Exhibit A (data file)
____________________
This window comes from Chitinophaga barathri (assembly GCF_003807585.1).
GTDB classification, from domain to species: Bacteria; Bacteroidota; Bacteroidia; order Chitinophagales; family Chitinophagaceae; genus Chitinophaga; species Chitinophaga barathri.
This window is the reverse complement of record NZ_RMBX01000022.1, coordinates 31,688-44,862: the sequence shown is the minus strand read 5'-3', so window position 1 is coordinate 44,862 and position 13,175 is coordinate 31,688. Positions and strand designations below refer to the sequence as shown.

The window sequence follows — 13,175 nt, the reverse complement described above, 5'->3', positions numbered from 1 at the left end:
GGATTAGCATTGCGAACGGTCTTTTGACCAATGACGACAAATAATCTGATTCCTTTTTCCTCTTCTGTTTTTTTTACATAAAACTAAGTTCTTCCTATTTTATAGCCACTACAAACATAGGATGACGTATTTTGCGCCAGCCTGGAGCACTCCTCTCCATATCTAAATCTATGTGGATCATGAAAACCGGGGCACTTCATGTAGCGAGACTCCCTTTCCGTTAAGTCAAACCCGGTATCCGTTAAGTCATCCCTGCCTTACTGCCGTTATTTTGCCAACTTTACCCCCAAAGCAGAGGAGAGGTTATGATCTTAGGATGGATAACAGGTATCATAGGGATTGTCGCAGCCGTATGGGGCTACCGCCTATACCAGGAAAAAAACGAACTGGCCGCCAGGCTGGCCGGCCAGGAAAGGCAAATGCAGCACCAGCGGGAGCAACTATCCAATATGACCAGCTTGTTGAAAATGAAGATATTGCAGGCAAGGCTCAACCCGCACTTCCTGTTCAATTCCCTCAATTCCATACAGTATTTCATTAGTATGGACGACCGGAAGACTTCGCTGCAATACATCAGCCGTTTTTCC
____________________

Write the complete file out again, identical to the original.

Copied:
This window comes from Chitinophaga barathri (assembly GCF_003807585.1).
GTDB classification, from domain to species: Bacteria; Bacteroidota; Bacteroidia; order Chitinophagales; family Chitinophagaceae; genus Chitinophaga; species Chitinophaga barathri.
This window is the reverse complement of record NZ_RMBX01000022.1, coordinates 31,688-44,862: the sequence shown is the minus strand read 5'-3', so window position 1 is coordinate 44,862 and position 13,175 is coordinate 31,688. Positions and strand designations below refer to the sequence as shown.

The window sequence follows — 13,175 nt, the reverse complement described above, 5'->3', positions numbered from 1 at the left end:
GGATTAGCATTGCGAACGGTCTTTTGACCAATGACGACAAATAATCTGATTCCTTTTTCCTCTTCTGTTTTTTTTACATAAAACTAAGTTCTTCCTATTTTATAGCCACTACAAACATAGGATGACGTATTTTGCGCCAGCCTGGAGCACTCCTCTCCATATCTAAATCTATGTGGATCATGAAAACCGGGGCACTTCATGTAGCGAGACTCCCTTTCCGTTAAGTCAAACCCGGTATCCGTTAAGTCATCCCTGCCTTACTGCCGTTATTTTGCCAACTTTACCCCCAAAGCAGAGGAGAGGTTATGATCTTAGGATGGATAACAGGTATCATAGGGATTGTCGCAGCCGTATGGGGCTACCGCCTATACCAGGAAAAAAACGAACTGGCCGCCAGGCTGGCCGGCCAGGAAAGGCAAATGCAGCACCAGCGGGAGCAACTATCCAATATGACCAGCTTGTTGAAAATGAAGATATTGCAGGCAAGGCTCAACCCGCACTTCCTGTTCAATTCCCTCAATTCCATACAGTATTTCATTAGTATGGACGACCGGAAGACTTCGCTGCAATACATCAGCCGTTTTTCC